Recent media articles have scrutinized the use of doctors, scientists and experts by pharmaceutical companies and hedge funds, often casting them in an unflattering light. Experts can play a valuable role, but it is a case of caveat emptor – and sometimes for the expert, as well as the organization hiring him. biotech or medical device companies that are trying to promote new products, for example, could undermine a medical expert's perceived objectivity if financial ties are not clearly disclosed upfront. Experts providing information to hedge funds must be particularly careful not to disclose non-public information about publicly traded companies and run afoul of insider trading restrictions.
Venture capitalists also commonly rely on personal and business expert networks to help gather investment information to make smart investments in private companies. Because early-stage venture firms do not invest in public stocks or promote independent projects, experts can work with VCs and VCs can work with experts without risk of reputation or objectivity.
Here is how I and other venture capitalists use outside experts:
Personal networks, by far, tend to be most valuable. For example, sometimes I contact a childhood friend who is now an orthopedic surgeon at the Cleveland Clinic. If Claremont Creek Ventures is thinking about investing in a product related to surgery, I ask his opinion. His input is good — and it's free counsel from a valuable source.
Like other VCs, I also look for expert guidance inside existing portfolio companies. I'm currently working on a project related to a software system for gene sequencing, for example, and I have consulted a chief technical officer at a Claremont Creek portfolio company who is highly knowledgeable in this space.
Sometimes I do pay for advice, as do other VCs, and it is often worth the price. At one point, I was looking at a diabetics-related startup that focused on glucose intolerance and hired a diabetic's expert from Abbott Laboratories who understood the market, the competition and what would be required to make this startup successful. Ultimately, Claremont Creek decided against making this investment, partly because of his input. Advice that helps dissuade a venture capitalist from making an investment is every bit as valuable as advice that prods him to make an investment because more startups ultimately fail than succeed.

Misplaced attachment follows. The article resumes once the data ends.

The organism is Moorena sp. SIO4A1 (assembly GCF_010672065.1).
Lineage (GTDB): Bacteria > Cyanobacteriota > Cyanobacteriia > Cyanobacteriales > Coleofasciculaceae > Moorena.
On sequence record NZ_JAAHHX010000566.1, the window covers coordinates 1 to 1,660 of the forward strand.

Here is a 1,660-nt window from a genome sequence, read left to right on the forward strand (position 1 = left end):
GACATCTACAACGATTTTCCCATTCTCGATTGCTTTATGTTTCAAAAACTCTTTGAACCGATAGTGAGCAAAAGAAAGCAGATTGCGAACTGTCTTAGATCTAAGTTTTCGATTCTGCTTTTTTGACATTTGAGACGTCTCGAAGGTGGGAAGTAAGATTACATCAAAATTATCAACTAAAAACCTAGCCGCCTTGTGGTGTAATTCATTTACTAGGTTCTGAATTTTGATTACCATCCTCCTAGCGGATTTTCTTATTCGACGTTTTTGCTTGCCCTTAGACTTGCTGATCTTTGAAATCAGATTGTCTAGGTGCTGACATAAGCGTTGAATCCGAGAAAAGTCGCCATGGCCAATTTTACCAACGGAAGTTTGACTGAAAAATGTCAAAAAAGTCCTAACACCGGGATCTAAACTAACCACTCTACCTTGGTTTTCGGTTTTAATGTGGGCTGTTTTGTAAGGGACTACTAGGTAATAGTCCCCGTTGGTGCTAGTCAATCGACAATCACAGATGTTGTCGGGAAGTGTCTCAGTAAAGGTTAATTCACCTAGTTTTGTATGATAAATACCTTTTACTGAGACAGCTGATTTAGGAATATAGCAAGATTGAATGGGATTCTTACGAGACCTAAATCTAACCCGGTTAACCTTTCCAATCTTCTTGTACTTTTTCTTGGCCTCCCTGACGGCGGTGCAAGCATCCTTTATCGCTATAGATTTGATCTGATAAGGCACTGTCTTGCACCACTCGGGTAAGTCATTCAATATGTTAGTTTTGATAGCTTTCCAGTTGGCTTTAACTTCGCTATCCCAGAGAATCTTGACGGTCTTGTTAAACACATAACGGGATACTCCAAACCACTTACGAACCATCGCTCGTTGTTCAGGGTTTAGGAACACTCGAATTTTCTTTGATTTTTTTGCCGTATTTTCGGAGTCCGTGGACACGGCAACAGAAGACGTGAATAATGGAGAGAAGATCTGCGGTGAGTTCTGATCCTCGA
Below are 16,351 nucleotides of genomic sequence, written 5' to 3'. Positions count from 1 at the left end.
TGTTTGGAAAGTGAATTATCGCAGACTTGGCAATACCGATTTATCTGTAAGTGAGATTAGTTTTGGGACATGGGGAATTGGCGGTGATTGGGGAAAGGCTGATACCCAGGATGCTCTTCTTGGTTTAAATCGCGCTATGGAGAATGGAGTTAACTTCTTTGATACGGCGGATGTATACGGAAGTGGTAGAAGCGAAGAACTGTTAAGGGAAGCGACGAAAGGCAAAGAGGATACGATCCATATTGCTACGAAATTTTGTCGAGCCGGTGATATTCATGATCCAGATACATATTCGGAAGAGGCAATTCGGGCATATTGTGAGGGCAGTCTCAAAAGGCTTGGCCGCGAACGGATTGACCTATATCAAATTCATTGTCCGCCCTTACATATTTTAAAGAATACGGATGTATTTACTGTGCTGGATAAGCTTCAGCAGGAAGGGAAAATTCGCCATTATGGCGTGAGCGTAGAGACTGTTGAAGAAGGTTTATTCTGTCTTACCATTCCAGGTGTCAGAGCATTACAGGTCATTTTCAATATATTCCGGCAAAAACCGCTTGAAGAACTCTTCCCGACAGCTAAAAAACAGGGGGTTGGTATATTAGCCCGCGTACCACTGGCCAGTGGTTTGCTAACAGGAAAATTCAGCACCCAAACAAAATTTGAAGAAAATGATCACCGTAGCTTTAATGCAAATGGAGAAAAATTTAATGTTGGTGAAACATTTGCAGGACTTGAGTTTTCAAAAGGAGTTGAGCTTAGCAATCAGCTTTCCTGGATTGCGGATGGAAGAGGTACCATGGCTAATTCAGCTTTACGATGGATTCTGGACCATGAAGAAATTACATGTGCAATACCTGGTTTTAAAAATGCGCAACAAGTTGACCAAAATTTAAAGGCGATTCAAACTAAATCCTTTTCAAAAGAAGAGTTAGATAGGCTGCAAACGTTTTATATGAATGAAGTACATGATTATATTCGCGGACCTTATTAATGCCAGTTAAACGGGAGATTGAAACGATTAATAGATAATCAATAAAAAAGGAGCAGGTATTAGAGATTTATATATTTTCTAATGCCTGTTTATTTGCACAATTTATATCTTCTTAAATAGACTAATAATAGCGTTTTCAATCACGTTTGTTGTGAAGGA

When a VC does pay for advice, he has to be careful who he seeks it from. In particular, I avoid people who have skin in the game because they have published work in the area of interest or perhaps have even invented a product similar to what I am considering financing. Information from these people can be biased and hence hazardous to a portfolio company.
John Steuart is a Managing Director at Claremont Creek Ventures and has spent the last 20 years managing, building and investing in technology and life science companies. He focuses on the intersection of the information technology and life sciences markets, including bioinformatics, molecular diagnostics, genomics, proteomics, software and instrumentation for med-tech industries. He is an Industry Fellow at the Center for Entrepreneurship and Technology at the College of Engineering at U-C Berkeley, as well as a member of the Advisory Council to the Lester Center's Berkeley entrepreneurs' Forum at UC Berkeley.